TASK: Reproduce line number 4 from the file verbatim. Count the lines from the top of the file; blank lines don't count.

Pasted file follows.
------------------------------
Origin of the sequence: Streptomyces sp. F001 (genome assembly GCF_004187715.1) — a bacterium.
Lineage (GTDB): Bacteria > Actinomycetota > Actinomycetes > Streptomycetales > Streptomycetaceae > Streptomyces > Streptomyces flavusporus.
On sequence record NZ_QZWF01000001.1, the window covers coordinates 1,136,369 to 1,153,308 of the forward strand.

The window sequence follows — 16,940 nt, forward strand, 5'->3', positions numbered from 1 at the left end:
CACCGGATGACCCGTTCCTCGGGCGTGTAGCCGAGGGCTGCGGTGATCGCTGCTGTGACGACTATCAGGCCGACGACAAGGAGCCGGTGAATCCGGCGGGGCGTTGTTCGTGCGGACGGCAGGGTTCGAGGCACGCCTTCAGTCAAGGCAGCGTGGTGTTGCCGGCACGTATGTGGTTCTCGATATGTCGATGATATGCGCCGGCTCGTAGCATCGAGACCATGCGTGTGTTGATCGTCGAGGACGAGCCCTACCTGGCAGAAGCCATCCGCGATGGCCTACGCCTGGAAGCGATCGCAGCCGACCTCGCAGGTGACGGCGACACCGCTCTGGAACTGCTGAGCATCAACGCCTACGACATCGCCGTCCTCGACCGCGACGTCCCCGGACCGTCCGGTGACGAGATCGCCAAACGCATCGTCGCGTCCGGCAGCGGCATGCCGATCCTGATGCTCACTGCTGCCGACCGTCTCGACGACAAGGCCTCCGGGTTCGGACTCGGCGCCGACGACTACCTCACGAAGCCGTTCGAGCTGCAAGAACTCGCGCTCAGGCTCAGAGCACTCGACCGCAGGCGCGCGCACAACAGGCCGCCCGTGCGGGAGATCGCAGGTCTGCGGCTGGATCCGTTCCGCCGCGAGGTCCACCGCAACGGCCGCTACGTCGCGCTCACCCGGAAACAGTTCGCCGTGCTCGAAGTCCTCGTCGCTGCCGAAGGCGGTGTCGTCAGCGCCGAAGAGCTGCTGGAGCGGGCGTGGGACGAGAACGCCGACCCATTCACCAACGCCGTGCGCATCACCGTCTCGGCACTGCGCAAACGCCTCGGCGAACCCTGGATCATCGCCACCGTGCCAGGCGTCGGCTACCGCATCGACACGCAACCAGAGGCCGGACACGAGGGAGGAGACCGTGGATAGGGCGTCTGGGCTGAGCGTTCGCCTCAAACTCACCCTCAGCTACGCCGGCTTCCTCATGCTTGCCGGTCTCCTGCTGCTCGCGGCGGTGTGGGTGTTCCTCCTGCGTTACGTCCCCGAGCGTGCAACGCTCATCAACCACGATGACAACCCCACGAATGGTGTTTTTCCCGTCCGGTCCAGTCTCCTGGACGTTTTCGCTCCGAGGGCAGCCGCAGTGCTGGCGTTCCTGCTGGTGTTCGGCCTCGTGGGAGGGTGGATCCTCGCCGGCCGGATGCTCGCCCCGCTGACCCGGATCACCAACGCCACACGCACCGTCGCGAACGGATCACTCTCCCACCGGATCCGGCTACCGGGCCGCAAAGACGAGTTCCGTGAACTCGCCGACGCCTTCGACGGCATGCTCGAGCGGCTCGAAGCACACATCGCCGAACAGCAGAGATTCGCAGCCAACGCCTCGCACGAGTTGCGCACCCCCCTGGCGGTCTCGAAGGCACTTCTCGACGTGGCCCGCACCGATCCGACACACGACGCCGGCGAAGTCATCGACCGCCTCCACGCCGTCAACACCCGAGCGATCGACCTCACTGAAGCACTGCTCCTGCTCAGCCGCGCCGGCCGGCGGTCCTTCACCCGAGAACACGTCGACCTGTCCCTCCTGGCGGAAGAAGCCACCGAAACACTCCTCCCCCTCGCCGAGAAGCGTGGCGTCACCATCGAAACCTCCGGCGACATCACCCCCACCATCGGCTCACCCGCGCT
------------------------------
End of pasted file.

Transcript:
The window sequence follows — 16,940 nt, forward strand, 5'->3', positions numbered from 1 at the left end: